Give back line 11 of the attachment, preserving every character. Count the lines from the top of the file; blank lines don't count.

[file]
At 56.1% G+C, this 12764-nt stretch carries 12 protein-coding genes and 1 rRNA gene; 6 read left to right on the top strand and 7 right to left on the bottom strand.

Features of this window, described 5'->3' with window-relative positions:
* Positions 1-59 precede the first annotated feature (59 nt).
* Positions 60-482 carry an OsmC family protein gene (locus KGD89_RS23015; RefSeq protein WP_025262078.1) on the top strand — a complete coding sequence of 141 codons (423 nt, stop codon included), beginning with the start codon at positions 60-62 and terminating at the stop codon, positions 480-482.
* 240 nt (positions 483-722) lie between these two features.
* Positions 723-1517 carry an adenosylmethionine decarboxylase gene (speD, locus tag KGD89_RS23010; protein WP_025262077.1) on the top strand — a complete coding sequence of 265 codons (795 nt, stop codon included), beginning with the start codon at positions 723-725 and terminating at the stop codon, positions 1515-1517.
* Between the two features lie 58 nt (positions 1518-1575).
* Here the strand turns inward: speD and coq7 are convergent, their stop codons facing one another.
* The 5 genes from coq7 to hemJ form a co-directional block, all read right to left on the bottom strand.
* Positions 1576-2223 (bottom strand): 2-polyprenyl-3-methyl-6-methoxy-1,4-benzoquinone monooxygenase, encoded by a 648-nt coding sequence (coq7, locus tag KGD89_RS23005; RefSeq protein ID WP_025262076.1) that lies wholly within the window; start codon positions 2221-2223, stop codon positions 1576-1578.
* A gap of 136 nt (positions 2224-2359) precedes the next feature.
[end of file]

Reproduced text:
* A gap of 136 nt (positions 2224-2359) precedes the next feature.